Peace continues to elude the strife-torn Kashmir Valley on the India-Pakistan border, with sectarian violence escalating in the Muslim-dominated region. Recent figures show that 450 people were killed in the Indian part of Kashmir in 2017 in an upward trend in incidents of intermittent bloodshed, curfews and killings. Mehbooba Mufti, chief minister of India’s Jammu and Kashmir state, said the incidents violated people’s rights to live in peace and dignity. “It is a Kashmiri who is getting killed. Whether there is a blast, suicide attack or encounter, the lives of Kashmiris are getting destroyed and devastated. How long will such a trend continue?” he asked. Mufti termed it a “worrisome trend” while addressing people in southern Kashmir's Anantnag district after 12 people were killed during the first week of the new year in militant attacks in the region bordering Pakistan. On Jan. 6, four policemen were killed when militants in northern Kashmir's Sopore area triggered an improvised explosive device. Police blamed Pakistan-based Islamic militant outfit Jaish-e-Mohammad
for the attack. The India-Pakistan dispute over the Muslim-dominated Kashmir Valley began soon after British-ruled India was divided in 1947 based on religion to create the two nations. Both nations now administer Kashmir as militants continue their struggle to end Indian rule in India-administered Kashmir, allegedly aided by Pakistan. Attacks are regular in the area. On Dec. 31, militants carried out a suicide attack on the heavily guarded training center of Central Reserve Police Force in southern Kashmir’s Pulwama district. In the 37-hour gun battle, five army men and three militants were killed. State police chief Muneer Khan told ucanews.com that a major worry for security forces in Kashmir is the emerging trend of suicide attacks by local militants. The Dec. 31 suicide attack was the first such incident in Kashmir since 2010. One of the three attackers was a 16-year-old boy, Fardeen Khanday. Militant group Jaish-e-Mohammad released the teenager’s seven-minute video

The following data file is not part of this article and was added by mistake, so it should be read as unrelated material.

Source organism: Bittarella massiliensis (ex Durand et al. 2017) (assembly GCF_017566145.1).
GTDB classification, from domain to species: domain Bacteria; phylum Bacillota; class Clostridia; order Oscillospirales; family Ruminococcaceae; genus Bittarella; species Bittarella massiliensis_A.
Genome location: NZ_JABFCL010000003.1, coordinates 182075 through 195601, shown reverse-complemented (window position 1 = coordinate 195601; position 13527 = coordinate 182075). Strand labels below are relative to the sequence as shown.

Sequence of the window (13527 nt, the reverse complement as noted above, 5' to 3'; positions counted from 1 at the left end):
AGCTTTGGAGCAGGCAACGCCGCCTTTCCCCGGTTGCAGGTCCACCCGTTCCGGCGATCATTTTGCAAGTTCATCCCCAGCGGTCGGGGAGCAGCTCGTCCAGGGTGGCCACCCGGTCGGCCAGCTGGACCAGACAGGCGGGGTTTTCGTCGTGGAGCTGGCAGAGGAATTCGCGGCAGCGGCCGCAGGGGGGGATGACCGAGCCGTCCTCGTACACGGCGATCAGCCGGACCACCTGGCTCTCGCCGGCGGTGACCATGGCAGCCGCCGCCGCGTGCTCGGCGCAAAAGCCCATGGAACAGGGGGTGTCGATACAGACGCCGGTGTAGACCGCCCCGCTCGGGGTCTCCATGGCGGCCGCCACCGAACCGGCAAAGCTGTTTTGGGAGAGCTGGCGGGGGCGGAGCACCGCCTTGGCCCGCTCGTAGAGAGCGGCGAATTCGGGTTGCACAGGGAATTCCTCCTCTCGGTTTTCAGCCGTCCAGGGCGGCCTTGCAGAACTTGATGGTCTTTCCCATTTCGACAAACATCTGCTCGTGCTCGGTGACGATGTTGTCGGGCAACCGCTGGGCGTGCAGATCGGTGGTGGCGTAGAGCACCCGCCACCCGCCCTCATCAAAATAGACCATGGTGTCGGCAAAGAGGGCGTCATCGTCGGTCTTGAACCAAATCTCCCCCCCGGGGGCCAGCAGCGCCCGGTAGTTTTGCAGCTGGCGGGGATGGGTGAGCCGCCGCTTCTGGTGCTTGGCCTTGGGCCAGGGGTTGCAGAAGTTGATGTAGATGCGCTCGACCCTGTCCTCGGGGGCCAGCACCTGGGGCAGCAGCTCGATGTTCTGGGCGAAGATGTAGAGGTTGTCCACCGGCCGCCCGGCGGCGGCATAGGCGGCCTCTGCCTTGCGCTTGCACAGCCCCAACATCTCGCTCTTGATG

after the attack. Fardeen explained that religion motivated him to become a fidayeen (a martyr engaged in militancy willing to sacrifice life). “By the time this message reaches you, I will be far away, a guest in god’s paradise,” he said. The student and son of a police constable invited more youth to join the suicide attackers to save Kashmir from the infidels of India. “My friends and I have listened to the call of the Quran and plunged into the battlefield of jihad. This will continue until the last occupying soldier is present in Kashmir,” Fardeen said in the video clip with grenades and arms arranged in front of him. The Indian government should move fast to “win the trust of the youth of Kashmir,” said Zahid Mushtaq, political commentator and columnist. "There is a dire need for remedial measures from the government. Otherwise, they are losing faith in the present set-up and are seeing jihad as a means of solace," Mushtaq told ucanews.com.
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According to the latest report released by the Jammu and Kashmir Coalition of Civil Society, 450 people, including civilians, militants and armed forces, were killed in 2017. The report says the killings of civilians at encounter sites in 2017 has been the highest ever recorded, with least 19 civilians shot dead by armed forces, including five women.
The Indian-administered area of Kashmir has suffered increased violence since 1989 after militants stepped up armed action to free the region from India. Rights groups say an estimated 100,000 people have since been killed, although official records say about 47,000 people have perished. Even by official records, an average of 1,500 people were killed each year over the last 30 years in Kashmir, compared with the annual average of 1,200 killed in the Israeli-Palestine conflict